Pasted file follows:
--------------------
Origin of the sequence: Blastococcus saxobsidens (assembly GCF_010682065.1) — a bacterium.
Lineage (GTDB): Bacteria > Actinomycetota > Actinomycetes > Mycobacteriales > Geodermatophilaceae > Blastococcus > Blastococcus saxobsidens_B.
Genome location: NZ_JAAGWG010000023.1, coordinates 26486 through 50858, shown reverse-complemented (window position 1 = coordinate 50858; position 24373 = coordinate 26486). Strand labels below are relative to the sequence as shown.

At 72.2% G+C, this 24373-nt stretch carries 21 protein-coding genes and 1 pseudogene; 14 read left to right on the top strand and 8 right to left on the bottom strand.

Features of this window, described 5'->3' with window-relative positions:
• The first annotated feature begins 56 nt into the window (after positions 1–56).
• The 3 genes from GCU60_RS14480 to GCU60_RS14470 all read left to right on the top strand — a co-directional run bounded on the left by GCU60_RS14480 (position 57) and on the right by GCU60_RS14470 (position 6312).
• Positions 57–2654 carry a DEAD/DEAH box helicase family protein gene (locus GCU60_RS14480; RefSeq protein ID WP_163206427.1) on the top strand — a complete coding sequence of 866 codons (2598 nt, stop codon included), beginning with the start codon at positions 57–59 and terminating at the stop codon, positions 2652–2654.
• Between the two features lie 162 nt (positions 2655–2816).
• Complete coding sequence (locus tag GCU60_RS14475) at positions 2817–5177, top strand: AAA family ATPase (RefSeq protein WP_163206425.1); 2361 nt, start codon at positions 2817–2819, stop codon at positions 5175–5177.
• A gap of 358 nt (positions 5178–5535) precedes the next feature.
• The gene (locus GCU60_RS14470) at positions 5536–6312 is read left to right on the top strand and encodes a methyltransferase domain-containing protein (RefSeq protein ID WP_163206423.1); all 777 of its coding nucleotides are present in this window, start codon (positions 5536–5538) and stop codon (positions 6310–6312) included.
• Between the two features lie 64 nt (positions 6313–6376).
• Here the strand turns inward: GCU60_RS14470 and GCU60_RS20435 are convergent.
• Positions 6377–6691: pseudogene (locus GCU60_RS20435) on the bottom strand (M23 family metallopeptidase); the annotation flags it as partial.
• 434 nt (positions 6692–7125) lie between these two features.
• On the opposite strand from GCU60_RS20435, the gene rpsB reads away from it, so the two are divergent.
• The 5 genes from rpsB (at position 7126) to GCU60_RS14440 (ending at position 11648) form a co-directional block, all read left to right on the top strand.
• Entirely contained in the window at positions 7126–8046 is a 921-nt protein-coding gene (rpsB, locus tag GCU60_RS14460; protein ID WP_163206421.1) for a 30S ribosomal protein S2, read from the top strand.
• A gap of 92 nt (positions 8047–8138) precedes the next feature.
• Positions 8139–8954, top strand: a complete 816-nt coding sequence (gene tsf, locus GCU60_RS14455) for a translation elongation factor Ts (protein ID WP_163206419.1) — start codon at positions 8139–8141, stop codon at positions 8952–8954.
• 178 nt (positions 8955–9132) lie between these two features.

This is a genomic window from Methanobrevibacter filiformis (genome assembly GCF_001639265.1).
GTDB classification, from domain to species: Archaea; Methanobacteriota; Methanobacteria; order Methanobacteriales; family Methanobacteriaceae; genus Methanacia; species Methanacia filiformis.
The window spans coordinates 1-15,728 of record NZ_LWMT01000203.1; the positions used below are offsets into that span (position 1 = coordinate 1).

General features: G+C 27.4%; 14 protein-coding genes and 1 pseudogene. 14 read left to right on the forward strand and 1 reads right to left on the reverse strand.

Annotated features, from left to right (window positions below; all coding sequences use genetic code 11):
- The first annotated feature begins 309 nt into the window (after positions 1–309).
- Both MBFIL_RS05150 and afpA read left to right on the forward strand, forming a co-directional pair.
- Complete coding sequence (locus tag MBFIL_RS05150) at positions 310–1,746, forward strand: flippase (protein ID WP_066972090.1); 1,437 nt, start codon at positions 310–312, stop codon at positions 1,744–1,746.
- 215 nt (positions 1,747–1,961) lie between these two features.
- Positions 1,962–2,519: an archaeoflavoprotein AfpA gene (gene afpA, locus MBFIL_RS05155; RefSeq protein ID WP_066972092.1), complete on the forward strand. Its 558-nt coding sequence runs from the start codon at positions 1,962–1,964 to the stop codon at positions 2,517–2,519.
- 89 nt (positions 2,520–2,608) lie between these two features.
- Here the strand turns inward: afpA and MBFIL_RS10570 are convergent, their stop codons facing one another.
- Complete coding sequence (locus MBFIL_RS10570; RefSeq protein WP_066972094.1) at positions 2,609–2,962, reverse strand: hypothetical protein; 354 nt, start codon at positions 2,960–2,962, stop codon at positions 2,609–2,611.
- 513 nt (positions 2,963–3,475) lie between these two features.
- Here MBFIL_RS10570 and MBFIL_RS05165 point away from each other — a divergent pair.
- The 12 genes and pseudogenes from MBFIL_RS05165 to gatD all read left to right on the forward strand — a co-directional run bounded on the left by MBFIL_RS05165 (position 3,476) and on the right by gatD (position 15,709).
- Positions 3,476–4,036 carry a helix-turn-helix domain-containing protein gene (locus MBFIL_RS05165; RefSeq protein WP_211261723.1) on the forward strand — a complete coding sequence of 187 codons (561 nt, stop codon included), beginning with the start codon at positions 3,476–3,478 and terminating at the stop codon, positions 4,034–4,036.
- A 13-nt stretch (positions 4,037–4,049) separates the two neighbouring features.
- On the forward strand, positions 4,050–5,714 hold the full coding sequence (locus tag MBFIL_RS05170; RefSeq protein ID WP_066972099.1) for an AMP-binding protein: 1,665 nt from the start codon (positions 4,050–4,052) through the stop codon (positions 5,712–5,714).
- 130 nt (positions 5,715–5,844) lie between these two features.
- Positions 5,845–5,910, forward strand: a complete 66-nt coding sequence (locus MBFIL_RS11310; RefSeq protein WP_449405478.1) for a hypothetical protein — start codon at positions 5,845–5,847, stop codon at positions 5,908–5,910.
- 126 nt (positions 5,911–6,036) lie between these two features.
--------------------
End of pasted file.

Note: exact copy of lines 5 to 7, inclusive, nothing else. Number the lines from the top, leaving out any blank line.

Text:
Features of this window, described 5'->3' with window-relative positions:
• The first annotated feature begins 56 nt into the window (after positions 1–56).
• The 3 genes from GCU60_RS14480 to GCU60_RS14470 all read left to right on the top strand — a co-directional run bounded on the left by GCU60_RS14480 (position 57) and on the right by GCU60_RS14470 (position 6312).